10 Reasons Community College is a Good Choice in 2013
We explore the many changes that have taken place in community colleges recently and why they can be the best choice for some graduating seniors and adult students alike.
Community college have received plenty of attention in recent years, due to a combination of an economic slowdown and renewed interest by the current administration in these institutions. Changes to community colleges in recent years have also contributed to the increased demand for two-year degrees. Check out these 10 reasons why your local community college might be a good choice in higher education today.
With many four-year colleges becoming increasingly competitive in their admission requirements, community colleges still offer opportunities for postsecondary education even if a student’s high school grades weren’t exactly stellar. Education.com explains these schools typically offer placement examinations prior to enrollment to help students ascertain which introductory courses will be better suited to their needs. Students that require additional instruction prior to the rigors of a college curriculum will find most schools offer remedial education to help them bone up on challenging subjects.
Community colleges usually offer more flexible scheduling options than traditional four-year schools, with both night and weekend classes available. In addition, the website for Brookhaven College explains that students have the option of taking classes full or part-time, depending on what their current schedule allows. This makes it much easier for adult students with family or professional responsibilities to work their education pursuit around the rest of their obligations.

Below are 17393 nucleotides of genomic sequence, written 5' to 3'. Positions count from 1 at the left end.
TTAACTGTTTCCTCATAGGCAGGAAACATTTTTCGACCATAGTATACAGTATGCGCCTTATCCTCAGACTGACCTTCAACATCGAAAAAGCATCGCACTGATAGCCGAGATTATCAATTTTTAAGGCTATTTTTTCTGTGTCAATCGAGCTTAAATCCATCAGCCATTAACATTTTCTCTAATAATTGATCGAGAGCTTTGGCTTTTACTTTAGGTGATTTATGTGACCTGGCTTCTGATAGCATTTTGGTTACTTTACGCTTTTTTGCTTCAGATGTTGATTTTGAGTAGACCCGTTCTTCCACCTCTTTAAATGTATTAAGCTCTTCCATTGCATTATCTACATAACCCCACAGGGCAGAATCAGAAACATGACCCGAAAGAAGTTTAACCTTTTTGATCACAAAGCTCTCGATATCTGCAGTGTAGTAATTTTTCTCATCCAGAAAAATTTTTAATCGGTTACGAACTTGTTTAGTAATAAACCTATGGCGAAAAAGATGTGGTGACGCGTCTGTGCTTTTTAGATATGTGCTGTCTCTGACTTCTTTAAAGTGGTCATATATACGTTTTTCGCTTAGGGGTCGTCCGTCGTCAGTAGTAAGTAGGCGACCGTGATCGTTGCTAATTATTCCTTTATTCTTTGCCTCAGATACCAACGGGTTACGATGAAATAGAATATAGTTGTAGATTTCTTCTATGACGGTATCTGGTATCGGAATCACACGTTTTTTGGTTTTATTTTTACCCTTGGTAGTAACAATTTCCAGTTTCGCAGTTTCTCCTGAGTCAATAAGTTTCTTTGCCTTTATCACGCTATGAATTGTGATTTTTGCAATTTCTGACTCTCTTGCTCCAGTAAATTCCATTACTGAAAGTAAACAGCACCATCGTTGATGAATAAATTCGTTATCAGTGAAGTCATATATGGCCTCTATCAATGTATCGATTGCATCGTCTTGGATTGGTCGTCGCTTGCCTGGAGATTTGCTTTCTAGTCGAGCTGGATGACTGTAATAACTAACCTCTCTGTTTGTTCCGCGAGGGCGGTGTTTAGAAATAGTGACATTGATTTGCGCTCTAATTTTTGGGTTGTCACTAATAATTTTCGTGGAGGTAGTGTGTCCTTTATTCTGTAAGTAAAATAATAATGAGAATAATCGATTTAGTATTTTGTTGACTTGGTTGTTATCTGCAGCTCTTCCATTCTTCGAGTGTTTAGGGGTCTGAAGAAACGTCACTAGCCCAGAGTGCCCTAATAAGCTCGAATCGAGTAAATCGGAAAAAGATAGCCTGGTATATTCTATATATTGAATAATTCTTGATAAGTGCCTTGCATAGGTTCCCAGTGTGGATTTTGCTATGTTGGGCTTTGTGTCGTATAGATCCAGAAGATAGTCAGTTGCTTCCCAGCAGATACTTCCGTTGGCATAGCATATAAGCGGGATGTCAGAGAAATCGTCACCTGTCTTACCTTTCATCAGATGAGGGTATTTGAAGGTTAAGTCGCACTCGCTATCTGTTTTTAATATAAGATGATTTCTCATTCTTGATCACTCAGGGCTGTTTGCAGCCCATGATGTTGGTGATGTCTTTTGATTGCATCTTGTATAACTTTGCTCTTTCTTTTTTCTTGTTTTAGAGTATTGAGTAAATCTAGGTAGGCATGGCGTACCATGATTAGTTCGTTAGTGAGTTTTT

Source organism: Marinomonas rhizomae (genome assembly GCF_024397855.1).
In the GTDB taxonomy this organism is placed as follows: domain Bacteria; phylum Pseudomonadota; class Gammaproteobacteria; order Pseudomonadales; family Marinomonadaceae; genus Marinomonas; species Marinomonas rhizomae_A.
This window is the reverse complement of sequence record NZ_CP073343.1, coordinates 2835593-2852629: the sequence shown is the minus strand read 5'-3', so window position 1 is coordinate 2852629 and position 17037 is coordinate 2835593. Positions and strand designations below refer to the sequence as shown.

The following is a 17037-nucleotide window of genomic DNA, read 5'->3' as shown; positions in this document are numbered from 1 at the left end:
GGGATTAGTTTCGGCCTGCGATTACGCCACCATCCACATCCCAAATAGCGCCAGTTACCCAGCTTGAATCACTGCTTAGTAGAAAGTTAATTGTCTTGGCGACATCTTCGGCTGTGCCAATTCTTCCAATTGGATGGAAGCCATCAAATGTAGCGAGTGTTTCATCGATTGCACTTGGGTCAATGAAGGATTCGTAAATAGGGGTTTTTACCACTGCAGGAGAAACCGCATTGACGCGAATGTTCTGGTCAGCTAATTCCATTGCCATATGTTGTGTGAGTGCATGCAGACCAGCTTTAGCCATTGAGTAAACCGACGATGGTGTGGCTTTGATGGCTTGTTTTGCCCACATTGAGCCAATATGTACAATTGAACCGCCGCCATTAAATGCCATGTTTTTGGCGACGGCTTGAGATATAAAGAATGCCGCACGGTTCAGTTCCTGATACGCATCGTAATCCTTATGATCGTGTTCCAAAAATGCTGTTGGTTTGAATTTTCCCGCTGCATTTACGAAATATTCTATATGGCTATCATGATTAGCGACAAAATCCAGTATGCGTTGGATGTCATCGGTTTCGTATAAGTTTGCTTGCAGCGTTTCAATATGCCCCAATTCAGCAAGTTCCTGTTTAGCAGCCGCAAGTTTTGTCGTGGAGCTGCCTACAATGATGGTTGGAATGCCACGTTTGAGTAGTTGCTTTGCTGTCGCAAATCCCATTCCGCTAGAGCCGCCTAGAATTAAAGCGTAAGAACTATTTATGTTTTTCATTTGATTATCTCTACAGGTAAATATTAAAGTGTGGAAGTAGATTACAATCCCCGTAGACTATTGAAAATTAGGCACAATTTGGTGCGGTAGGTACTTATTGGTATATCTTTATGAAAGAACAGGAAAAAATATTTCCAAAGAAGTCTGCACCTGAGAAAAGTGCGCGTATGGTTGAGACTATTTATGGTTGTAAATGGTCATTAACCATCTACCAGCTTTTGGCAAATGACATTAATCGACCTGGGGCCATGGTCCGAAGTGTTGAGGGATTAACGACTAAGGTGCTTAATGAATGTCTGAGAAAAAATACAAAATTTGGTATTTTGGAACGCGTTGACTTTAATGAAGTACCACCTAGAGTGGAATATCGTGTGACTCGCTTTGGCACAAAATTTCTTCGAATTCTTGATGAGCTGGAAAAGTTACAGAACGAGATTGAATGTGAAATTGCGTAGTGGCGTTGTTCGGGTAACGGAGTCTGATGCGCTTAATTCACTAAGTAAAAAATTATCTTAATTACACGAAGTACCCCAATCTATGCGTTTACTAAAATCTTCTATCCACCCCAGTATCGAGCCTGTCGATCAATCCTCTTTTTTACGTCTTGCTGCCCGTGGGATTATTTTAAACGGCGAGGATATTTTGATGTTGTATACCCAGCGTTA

Community colleges offer more degree options than ever before, with a wealth of choices available for in-demand industries like healthcare. STEM subjects, which include science, technology, engineering and mathematics, are also more abundantly available at community colleges today, with plenty of hiring opportunities coming out of school in engineering and technical fields. In addition, students unsure of what they want to study in college can fulfill basic requirements at a community college before selecting a degree program at the same school or at a four-year institution.
Fast Track to Career
The time to complete a community college degree program is generally two years, although some career tracks can be completed even faster. This allows students in need of a steady paycheck to finish their training fast and move onto a lucrative position in their field. For adults in need of re-training due to cuts in their field, this fast track to a career can be a very practical option in finding work in a new field.
According to KSL News Radio, many adults in search of the “hot” jobs in their local market find the best track through local community colleges. These schools have perfected the art of partnering with local businesses in recent years to ensure training programs are customized to the current demands of the local job market. Businesses working with community colleges will be much more likely to look at the school’s graduates for their hiring needs.